The planetary formation of super-Earths around alien suns has been recreated by scientists, using powerful lasers to model the immense heat and pressures inside these giant worlds. This research could also help astronomers understand some of the geological processes that took place during the formation of Uranus and Neptune, the two giant frozen globes within our own family of planets.

Exoplanets are likely to possess rocky cores, surrounded by subsurface oceans of liquid magma, the experiment revealed. Super-Earths contain up to 10 times as much matter as does our own home planet. This extra mass results in greater gravitational forces than we experience here, creating massive pressures, pressing into the center of the worlds.

Researchers from Lawrence Livermore National Laboratory focused a series of lasers on a small sample of stishovite, a form of silica, a common ingredient in rocky planets. The greatest amount of pressure ever applied to a material under laboratory conditions was around 100,000 gigapascals, roughly one million times average air pressure at sea level. Application of focused bursts of laser energy resulted in pressures five times greater than ever seen before. These pressures are believed to be comparable to those experienced by materials between the core and mantle of a planet five times more massive than the Earth. Researchers found that at these tremendous pressures, the melting point of silica rose dramatically, from approximately 3,000 degrees to around 14,480 degrees Fahrenheit.

"Stishovite, being much denser than quartz or fused-silica, stays cooler under shock compression, and that allowed us to measure the melting temperature at a much higher pressure," Marius Millot of Bayreuth University in Germany, said.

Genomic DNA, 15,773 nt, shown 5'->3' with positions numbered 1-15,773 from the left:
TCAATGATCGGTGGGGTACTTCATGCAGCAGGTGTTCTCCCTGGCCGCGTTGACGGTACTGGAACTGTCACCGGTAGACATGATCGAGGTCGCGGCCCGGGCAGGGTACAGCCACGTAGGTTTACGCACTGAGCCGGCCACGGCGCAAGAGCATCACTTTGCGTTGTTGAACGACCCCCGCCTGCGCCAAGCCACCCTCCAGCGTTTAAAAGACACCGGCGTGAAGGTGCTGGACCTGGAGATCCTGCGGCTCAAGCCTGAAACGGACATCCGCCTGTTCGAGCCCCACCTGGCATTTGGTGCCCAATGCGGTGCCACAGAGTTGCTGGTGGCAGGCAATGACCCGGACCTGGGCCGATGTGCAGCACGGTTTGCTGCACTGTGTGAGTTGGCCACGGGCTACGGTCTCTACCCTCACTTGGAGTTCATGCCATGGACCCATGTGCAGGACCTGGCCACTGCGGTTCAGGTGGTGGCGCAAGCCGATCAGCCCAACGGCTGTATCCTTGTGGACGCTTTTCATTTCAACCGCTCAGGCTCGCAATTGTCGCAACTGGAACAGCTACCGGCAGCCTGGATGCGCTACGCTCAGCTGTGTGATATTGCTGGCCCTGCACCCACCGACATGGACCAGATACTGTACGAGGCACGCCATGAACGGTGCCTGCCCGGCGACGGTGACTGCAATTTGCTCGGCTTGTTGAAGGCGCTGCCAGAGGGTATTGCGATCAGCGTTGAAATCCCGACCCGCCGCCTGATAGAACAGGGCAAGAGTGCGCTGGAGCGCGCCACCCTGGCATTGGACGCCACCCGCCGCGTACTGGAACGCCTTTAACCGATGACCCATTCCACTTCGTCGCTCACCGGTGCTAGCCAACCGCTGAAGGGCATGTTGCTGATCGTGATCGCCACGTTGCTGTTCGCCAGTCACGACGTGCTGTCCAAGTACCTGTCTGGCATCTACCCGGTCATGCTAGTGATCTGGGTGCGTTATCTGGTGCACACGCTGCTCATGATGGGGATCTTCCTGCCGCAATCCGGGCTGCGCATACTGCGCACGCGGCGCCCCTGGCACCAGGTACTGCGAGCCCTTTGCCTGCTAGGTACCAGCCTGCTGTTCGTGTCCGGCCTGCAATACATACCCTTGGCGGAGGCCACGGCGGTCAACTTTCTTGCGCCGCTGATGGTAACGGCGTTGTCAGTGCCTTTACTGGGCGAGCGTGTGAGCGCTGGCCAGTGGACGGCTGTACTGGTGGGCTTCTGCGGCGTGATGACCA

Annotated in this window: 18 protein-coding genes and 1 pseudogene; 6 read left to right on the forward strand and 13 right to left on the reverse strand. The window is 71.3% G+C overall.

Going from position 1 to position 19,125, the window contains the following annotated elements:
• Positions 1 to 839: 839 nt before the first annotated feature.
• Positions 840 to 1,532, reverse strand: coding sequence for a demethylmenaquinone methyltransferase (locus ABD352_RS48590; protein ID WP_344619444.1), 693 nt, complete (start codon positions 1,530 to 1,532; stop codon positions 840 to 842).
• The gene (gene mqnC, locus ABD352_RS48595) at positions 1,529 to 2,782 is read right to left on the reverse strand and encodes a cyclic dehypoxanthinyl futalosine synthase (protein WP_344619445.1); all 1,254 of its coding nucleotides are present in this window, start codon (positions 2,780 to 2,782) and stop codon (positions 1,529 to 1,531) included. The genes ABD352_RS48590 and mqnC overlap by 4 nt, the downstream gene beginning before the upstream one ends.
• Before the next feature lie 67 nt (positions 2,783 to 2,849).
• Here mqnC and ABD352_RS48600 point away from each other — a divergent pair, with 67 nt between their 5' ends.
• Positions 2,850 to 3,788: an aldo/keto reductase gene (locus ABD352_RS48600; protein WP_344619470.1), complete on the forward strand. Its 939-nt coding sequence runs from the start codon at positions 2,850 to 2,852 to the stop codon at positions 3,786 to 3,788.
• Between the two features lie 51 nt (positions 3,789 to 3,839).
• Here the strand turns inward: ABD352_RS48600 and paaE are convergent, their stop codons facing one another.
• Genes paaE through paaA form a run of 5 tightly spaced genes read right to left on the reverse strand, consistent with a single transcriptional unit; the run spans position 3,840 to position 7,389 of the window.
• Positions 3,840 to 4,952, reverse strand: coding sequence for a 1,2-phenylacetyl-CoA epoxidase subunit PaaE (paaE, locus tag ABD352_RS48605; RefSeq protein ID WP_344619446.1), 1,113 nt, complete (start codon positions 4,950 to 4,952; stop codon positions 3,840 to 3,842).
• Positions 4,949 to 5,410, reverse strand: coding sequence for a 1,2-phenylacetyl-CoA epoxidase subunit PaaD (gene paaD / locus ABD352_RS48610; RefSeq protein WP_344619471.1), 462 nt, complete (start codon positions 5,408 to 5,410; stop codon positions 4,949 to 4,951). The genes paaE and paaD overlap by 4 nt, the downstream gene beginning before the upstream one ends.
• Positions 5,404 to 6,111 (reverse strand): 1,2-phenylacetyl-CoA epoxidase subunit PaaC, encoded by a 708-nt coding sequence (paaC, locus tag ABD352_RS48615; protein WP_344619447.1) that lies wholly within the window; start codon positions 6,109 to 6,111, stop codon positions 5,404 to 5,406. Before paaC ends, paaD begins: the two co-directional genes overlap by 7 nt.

This research suggests that layers of molten rock may exist for long periods of time, and could potentially drive powerful planetary magnetic fields.

"Deep inside planets, extreme density, pressure and temperature strongly modify the properties of the constituent materials. How much heat solids can sustain before melting under pressure is key to determining a planet's internal structure and evolution, and now we can measure it directly in the laboratory," Millot said.

Jupiter and Saturn could also possess solid silica deep within their solid bodies, the finding revealed.

Over 1,000 planets have been confirmed orbiting other suns, exhibiting a wide range of sizes, masses and other properties, revealing a more dynamic range of possibilities than astronomers once thought possible. This new study could allow astronomers to accurately model the formation of large planets in our solar system and beyond.

The role of enormous pressures on the development of super-Earths was detailed in the journal Science.

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